But I found myself asking Emman if he would be upset with me for getting an epidural because I didn’t think I could do this any longer.  He was very patient and told me that whatever I needed to do he supported me. I gave in and requested an epidural, but of course the anesthesiologist was very busy at that moment as he had some “issues” to deal with that night.  He finally came in hours later and administered the epidural.  The epidural only took to one side of my body, but did bring enough relief that I was able to relax a little in between contractions.  They checked my progress and I was 8 cm so they decided to break my water.  Any relief from the contractions brought by the epidural was now gone as the contractions intensified dramatically, also there was meconium staining in the water so a Pediatric nurse was notified and would be on call to suction Caleb immediately after birth.  Then, the nurse became concerned and called for the doctor, apparently the fetal heart rate had dropped dramatically after the epidural and breaking of the water. Another nurse stepped in and shouted, “Get her on all fours!”  She then exited to get the doctor and I attempted to roll onto all fours with my legs now numb all without strangling myself in the IV line or epidural line.  Emman remained calm, completely alert to what was going on and completely helpful and reassuring to me.  About the time I managed to get on all fours with the help of Emman and the nurse, the doctor came in and shouted, “Get her on her back!”  So I got back onto my back although I had managed to tangle my lines all up by this point.  The room flooded with doctors and nurses from both OB and NICU in such a way that one would have thought it was an episode of ER.  I was instructed to push, but since I had limited feeling, wasn’t fully dilated, and was completely stressed out by all of the commotion, my attempts were futile. An older woman then told me in a very sweet, yet this in is your best interest, kind of voice that the baby needed to be removed immediately and they would be using forceps.  My heart sank.  This was not at all what I hoped for.  I had an uncle who had been delivered by forceps and is mentally and partially physically handicapped and I was terrified that the same thing would happen to my son. Emman tried to calm and reassure me that the staff knew what they were doing and it was all going to be okay.  We prayed for protection.  I asked for a mirror and a young nurse who was probably just a student, as it was a teaching hospital, was sent to get one.  I had to request she move it several times as she stood with her mouth gapping open and eyes wide in what seemed nervous amazement.  I never really was able to get her to move it where I could see anything.  Meanwhile, another young woman repeatedly attempted to pull Caleb out with the forceps.  She tried, failed, removed them and started over several times before the older woman pushed her aside, grabbed the forceps, and pulled him out on the first try.  The staff then immediately cut Caleb’s cord and he was rushed to the table to be suctioned because of the meconium.  Emman watched carefully and let me know it was okay and Caleb was fine.  When I finally got to hold him and try to nurse him his poor face had a red line where the forceps had been and the iris of the eye that the forceps had gone over was bloodshot and purple.  We expressed our concerns but were told it would go away in a few days and it did.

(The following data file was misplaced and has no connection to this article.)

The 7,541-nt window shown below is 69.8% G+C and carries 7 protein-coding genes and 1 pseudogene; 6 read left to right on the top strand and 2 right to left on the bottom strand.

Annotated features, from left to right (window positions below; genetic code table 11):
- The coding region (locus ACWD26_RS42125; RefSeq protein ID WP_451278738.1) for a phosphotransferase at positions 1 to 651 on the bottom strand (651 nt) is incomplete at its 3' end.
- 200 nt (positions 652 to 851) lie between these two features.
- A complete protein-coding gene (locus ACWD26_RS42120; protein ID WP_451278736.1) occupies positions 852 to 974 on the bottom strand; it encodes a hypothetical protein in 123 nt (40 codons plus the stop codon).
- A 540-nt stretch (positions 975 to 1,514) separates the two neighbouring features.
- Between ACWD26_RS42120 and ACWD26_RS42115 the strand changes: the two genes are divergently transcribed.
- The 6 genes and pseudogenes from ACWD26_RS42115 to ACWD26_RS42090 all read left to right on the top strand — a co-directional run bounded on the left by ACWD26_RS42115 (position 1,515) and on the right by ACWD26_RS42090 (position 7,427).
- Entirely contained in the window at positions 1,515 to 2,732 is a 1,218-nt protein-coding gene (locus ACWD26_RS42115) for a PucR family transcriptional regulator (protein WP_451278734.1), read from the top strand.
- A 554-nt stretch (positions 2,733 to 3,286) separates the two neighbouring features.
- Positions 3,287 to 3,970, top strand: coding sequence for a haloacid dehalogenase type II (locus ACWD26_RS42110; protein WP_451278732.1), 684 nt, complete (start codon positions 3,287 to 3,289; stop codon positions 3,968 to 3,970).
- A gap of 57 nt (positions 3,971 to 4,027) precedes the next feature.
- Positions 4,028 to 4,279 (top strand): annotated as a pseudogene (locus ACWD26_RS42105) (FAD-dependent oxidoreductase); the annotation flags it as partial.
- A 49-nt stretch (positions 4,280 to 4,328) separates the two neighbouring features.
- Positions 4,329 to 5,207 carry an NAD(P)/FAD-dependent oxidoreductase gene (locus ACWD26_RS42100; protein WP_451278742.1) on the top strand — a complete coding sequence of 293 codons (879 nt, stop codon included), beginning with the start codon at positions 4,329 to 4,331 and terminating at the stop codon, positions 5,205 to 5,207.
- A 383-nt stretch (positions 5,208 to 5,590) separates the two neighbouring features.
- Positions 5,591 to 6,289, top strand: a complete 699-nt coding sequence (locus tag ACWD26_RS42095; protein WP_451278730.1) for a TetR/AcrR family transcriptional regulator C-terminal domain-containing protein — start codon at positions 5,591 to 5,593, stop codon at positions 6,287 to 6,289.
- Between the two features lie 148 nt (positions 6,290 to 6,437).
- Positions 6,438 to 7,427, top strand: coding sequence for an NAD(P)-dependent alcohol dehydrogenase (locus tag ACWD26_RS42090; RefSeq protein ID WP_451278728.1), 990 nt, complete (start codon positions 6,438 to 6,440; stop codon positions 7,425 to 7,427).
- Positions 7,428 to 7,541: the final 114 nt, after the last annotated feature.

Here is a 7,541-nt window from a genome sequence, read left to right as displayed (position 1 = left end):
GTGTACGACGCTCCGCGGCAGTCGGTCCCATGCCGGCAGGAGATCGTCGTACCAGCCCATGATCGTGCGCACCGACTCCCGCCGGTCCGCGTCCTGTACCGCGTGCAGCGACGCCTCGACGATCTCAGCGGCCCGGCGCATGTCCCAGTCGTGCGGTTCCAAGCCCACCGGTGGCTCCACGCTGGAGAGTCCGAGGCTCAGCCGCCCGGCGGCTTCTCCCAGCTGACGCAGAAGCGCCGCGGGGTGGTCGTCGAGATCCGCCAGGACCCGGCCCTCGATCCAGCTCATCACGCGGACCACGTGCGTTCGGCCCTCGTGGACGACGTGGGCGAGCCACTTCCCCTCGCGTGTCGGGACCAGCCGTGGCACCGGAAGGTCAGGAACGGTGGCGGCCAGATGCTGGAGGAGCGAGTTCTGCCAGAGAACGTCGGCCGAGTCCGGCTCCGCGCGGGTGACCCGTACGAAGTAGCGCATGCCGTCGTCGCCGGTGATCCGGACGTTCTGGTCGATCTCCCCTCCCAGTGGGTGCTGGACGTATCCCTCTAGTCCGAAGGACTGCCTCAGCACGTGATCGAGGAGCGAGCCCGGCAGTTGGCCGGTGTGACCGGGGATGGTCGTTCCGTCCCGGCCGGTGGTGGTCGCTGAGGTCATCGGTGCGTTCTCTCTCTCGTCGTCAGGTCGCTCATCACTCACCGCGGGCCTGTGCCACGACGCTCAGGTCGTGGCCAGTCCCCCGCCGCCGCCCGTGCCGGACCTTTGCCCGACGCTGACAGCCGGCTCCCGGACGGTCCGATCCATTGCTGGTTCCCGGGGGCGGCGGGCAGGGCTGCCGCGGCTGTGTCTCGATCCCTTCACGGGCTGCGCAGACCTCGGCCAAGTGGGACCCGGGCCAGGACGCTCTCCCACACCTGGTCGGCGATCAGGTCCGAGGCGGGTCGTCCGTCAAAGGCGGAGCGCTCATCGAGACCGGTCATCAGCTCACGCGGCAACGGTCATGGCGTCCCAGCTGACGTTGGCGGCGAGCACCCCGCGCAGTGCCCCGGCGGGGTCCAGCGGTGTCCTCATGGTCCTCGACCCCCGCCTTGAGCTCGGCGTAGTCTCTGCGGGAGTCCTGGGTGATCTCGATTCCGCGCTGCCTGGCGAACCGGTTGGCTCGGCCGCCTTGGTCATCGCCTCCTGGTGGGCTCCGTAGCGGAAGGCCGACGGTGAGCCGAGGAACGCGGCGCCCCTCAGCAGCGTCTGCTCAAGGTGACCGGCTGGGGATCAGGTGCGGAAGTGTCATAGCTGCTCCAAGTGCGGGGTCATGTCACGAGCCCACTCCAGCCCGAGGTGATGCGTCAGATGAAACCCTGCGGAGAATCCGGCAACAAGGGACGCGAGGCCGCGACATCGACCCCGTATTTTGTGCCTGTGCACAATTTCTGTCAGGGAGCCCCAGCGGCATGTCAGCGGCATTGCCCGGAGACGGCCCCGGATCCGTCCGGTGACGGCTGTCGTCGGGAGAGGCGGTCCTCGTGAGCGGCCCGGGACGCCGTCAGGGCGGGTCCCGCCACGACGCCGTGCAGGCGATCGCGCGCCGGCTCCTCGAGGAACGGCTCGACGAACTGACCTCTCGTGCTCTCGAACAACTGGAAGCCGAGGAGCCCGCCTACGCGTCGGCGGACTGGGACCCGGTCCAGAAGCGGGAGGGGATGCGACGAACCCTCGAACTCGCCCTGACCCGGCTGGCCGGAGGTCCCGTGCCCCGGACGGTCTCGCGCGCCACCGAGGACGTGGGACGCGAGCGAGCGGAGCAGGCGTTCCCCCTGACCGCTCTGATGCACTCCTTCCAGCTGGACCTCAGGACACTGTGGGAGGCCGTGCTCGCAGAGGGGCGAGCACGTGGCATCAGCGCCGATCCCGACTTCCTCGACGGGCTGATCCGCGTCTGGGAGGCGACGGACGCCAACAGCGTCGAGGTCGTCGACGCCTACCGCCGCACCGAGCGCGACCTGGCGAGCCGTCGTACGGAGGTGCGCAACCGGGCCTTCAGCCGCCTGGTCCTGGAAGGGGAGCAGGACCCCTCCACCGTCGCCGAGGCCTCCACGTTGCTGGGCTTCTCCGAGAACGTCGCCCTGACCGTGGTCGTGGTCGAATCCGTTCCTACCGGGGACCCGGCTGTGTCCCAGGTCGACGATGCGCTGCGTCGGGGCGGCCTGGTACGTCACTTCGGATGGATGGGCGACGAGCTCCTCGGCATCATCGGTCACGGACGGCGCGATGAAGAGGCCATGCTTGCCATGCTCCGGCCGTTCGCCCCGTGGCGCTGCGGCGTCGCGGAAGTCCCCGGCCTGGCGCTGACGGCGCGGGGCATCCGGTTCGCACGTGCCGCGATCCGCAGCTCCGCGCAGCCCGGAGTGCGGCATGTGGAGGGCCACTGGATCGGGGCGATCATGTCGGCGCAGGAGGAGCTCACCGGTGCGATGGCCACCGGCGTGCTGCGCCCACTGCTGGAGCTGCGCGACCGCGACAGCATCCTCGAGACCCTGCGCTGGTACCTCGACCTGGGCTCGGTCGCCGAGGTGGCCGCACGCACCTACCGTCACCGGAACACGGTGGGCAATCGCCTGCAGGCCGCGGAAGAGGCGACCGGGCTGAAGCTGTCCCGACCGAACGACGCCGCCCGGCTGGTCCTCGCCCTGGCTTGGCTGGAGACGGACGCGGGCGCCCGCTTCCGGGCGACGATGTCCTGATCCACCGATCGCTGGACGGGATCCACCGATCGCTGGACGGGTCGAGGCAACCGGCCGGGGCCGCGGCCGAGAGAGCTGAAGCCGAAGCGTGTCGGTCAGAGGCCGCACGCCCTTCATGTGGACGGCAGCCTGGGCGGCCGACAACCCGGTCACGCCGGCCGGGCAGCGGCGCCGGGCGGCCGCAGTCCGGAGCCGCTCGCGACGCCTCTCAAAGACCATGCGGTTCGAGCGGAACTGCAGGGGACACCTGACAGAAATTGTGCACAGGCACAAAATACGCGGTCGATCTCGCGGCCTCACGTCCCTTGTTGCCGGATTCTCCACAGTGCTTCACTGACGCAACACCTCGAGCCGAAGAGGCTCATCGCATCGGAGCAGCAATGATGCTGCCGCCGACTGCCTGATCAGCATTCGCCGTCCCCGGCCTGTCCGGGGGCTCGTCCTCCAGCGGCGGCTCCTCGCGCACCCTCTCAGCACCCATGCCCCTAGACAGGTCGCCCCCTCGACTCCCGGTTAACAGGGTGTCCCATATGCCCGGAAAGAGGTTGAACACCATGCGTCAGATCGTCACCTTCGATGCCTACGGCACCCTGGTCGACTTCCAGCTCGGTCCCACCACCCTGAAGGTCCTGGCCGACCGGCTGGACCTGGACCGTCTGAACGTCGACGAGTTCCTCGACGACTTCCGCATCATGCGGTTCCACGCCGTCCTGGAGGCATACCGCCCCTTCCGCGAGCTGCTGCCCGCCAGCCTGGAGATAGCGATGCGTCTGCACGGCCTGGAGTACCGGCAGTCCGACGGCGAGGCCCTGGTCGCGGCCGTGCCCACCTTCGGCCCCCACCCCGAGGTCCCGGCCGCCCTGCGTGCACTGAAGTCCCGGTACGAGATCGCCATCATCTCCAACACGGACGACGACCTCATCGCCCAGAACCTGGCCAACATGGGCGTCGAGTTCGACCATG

The room then cleared and we spent some time holding our precious baby boy.  He seemed so perfect and beautiful, yet tiny and fragile.  He was amazing and I wondered how I had lived without him and how I was so blessed to have him at the same time.  Emman told me to sleep and he watched him, he held him close and cooed at him with such an amazing glow on his face.  He was the proudest father in the world!  His incredible support didn’t stop at labor; he was Caleb’s primary caregiver for those first two days in the hospital while I rested.  I don’t think he sleep more than a few hours the entire time we were there!  At the end of our stay in the hospital I knew I had the most wonderful husband and most beautiful baby boy!  I was truly blessed!